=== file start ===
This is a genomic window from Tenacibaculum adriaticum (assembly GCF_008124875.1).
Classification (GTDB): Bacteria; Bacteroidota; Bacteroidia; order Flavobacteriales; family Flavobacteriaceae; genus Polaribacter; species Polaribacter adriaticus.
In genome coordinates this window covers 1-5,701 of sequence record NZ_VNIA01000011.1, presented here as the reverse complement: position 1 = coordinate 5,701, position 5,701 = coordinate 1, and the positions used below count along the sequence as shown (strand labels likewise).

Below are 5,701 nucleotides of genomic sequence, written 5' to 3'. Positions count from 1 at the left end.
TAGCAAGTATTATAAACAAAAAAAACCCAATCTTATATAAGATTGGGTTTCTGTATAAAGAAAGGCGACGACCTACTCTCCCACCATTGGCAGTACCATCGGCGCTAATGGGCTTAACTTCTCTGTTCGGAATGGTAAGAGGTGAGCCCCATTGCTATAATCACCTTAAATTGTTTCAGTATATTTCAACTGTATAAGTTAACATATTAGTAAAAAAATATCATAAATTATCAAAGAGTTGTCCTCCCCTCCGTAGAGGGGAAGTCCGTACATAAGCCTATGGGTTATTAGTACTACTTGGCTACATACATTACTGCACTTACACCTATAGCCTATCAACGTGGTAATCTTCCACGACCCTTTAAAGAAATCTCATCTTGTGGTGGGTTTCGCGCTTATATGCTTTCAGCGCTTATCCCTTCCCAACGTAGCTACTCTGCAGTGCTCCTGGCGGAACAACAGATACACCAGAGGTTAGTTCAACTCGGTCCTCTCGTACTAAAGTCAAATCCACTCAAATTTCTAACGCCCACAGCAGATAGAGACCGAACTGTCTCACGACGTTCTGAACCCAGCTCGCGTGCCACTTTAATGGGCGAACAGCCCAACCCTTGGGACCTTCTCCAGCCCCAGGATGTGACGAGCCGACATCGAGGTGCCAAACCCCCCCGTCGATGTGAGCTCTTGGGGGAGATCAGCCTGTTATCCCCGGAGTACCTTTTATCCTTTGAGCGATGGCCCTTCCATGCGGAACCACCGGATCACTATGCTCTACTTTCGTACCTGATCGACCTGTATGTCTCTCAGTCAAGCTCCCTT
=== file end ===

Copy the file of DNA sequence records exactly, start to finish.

This is a genomic window from Tenacibaculum adriaticum (assembly GCF_008124875.1).
Classification (GTDB): Bacteria; Bacteroidota; Bacteroidia; order Flavobacteriales; family Flavobacteriaceae; genus Polaribacter; species Polaribacter adriaticus.
In genome coordinates this window covers 1-5,701 of sequence record NZ_VNIA01000011.1, presented here as the reverse complement: position 1 = coordinate 5,701, position 5,701 = coordinate 1, and the positions used below count along the sequence as shown (strand labels likewise).

Below are 5,701 nucleotides of genomic sequence, written 5' to 3'. Positions count from 1 at the left end.
TAGCAAGTATTATAAACAAAAAAAACCCAATCTTATATAAGATTGGGTTTCTGTATAAAGAAAGGCGACGACCTACTCTCCCACCATTGGCAGTACCATCGGCGCTAATGGGCTTAACTTCTCTGTTCGGAATGGTAAGAGGTGAGCCCCATTGCTATAATCACCTTAAATTGTTTCAGTATATTTCAACTGTATAAGTTAACATATTAGTAAAAAAATATCATAAATTATCAAAGAGTTGTCCTCCCCTCCGTAGAGGGGAAGTCCGTACATAAGCCTATGGGTTATTAGTACTACTTGGCTACATACATTACTGCACTTACACCTATAGCCTATCAACGTGGTAATCTTCCACGACCCTTTAAAGAAATCTCATCTTGTGGTGGGTTTCGCGCTTATATGCTTTCAGCGCTTATCCCTTCCCAACGTAGCTACTCTGCAGTGCTCCTGGCGGAACAACAGATACACCAGAGGTTAGTTCAACTCGGTCCTCTCGTACTAAAGTCAAATCCACTCAAATTTCTAACGCCCACAGCAGATAGAGACCGAACTGTCTCACGACGTTCTGAACCCAGCTCGCGTGCCACTTTAATGGGCGAACAGCCCAACCCTTGGGACCTTCTCCAGCCCCAGGATGTGACGAGCCGACATCGAGGTGCCAAACCCCCCCGTCGATGTGAGCTCTTGGGGGAGATCAGCCTGTTATCCCCGGAGTACCTTTTATCCTTTGAGCGATGGCCCTTCCATGCGGAACCACCGGATCACTATGCTCTACTTTCGTACCTGATCGACCTGTATGTCTCTCAGTCAAGCTCCCTT